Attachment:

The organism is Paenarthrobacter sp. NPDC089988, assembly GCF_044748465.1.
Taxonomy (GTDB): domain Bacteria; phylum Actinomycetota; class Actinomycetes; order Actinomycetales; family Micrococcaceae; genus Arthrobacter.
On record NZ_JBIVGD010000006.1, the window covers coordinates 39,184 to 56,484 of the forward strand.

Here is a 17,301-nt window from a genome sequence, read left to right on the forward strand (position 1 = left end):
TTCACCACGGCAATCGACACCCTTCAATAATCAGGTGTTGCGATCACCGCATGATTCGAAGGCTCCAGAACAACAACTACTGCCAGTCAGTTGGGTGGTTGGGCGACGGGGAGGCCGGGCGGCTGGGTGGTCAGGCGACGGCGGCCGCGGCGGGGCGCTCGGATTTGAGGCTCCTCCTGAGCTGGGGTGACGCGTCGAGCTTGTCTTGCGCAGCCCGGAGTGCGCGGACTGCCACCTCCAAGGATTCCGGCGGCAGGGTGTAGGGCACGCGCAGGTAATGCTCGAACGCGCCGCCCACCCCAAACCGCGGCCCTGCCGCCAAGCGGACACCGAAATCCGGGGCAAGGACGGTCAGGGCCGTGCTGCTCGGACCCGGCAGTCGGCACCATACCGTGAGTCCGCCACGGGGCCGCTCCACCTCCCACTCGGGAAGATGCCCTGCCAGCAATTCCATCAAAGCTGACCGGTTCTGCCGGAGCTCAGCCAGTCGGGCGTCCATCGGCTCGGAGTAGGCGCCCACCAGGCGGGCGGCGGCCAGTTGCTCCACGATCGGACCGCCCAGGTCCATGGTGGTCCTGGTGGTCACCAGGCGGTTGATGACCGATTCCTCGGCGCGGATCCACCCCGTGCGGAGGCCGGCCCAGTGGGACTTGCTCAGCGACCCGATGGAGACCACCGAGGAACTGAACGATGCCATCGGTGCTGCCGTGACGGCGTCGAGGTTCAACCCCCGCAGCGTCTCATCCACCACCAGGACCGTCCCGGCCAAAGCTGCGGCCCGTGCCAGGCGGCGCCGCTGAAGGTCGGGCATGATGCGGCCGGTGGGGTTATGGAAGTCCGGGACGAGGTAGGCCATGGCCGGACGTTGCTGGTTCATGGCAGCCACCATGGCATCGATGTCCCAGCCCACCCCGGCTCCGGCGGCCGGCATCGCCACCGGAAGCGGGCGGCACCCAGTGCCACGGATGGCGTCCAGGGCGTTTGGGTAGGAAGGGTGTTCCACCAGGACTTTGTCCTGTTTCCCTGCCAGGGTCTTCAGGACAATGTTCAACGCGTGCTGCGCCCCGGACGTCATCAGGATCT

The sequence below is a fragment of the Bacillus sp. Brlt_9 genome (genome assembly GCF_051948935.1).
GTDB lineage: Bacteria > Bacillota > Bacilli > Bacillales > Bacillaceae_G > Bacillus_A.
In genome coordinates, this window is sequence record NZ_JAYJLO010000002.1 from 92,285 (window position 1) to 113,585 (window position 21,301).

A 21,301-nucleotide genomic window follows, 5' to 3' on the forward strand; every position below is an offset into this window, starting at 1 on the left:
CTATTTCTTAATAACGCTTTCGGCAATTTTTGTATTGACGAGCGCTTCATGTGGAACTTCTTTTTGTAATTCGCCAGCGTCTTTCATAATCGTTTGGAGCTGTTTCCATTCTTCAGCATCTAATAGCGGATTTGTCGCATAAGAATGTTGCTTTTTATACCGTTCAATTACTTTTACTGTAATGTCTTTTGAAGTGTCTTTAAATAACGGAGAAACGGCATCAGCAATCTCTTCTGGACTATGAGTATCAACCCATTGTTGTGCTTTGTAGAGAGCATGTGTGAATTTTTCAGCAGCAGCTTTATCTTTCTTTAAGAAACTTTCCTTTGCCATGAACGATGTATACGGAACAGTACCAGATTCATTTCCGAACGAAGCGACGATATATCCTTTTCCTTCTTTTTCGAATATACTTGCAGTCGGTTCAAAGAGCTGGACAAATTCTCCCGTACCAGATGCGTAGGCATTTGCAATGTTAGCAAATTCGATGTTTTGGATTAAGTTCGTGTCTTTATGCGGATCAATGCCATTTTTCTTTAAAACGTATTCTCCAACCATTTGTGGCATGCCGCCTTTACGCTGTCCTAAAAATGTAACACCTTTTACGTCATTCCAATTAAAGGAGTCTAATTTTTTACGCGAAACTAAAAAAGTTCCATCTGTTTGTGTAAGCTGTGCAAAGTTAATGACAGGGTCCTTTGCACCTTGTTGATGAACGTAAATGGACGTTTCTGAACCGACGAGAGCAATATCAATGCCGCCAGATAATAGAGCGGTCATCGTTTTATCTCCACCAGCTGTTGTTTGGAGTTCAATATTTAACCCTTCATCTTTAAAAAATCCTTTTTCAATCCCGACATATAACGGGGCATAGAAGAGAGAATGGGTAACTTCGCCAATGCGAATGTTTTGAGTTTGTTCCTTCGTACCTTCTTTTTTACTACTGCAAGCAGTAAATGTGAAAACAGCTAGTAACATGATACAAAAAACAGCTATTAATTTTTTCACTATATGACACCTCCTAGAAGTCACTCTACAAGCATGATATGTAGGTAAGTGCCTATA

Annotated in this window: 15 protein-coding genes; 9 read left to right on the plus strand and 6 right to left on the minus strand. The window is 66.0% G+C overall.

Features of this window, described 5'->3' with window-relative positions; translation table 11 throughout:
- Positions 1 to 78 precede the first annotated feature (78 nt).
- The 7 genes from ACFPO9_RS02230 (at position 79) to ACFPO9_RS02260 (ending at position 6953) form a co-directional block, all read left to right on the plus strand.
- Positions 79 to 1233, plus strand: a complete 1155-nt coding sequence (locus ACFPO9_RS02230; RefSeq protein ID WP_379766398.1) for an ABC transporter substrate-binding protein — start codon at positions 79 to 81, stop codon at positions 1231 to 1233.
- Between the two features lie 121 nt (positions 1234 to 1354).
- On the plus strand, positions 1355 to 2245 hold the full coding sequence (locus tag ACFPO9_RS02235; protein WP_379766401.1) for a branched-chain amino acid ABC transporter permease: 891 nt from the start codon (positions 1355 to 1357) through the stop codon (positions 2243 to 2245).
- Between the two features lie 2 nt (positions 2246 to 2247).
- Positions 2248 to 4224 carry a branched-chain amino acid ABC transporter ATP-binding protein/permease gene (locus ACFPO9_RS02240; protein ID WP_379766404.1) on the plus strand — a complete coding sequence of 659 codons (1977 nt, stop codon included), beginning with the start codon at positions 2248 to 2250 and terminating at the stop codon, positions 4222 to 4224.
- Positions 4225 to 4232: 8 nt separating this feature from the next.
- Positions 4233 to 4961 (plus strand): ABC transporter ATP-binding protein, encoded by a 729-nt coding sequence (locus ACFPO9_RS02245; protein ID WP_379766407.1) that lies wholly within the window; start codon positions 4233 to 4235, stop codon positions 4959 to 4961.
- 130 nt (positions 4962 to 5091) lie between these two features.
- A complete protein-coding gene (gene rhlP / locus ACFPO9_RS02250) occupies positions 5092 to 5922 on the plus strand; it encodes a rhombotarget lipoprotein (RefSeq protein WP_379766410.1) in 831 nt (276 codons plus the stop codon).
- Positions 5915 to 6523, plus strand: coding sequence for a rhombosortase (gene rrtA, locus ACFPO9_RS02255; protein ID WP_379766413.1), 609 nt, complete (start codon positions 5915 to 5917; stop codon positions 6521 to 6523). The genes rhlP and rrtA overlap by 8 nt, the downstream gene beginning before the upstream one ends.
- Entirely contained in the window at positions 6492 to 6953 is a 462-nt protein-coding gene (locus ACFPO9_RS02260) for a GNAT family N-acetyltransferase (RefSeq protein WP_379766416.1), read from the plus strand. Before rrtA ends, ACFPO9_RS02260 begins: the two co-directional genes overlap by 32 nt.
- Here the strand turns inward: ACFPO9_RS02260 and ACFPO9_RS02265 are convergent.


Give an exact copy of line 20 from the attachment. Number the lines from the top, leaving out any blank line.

- Positions 4225 to 4232: 8 nt separating this feature from the next.